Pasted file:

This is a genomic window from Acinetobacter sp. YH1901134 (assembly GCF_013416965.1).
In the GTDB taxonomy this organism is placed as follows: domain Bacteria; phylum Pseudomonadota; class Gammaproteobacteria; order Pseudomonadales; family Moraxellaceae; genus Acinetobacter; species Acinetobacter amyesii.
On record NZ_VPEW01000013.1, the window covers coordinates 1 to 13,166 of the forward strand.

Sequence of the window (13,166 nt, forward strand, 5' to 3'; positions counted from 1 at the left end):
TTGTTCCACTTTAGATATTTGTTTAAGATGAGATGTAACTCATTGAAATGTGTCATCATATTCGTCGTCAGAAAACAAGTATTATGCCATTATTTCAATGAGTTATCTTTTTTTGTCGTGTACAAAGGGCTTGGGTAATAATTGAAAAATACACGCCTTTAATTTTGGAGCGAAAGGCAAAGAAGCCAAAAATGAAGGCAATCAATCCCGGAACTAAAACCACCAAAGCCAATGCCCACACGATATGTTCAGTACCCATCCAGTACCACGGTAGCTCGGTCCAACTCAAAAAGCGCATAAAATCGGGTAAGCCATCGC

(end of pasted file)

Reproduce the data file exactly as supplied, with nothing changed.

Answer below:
This is a genomic window from Acinetobacter sp. YH1901134 (assembly GCF_013416965.1).
In the GTDB taxonomy this organism is placed as follows: domain Bacteria; phylum Pseudomonadota; class Gammaproteobacteria; order Pseudomonadales; family Moraxellaceae; genus Acinetobacter; species Acinetobacter amyesii.
On record NZ_VPEW01000013.1, the window covers coordinates 1 to 13,166 of the forward strand.

Sequence of the window (13,166 nt, forward strand, 5' to 3'; positions counted from 1 at the left end):
TTGTTCCACTTTAGATATTTGTTTAAGATGAGATGTAACTCATTGAAATGTGTCATCATATTCGTCGTCAGAAAACAAGTATTATGCCATTATTTCAATGAGTTATCTTTTTTTGTCGTGTACAAAGGGCTTGGGTAATAATTGAAAAATACACGCCTTTAATTTTGGAGCGAAAGGCAAAGAAGCCAAAAATGAAGGCAATCAATCCCGGAACTAAAACCACCAAAGCCAATGCCCACACGATATGTTCAGTACCCATCCAGTACCACGGTAGCTCGGTCCAACTCAAAAAGCGCATAAAATCGGGTAAGCCATCGC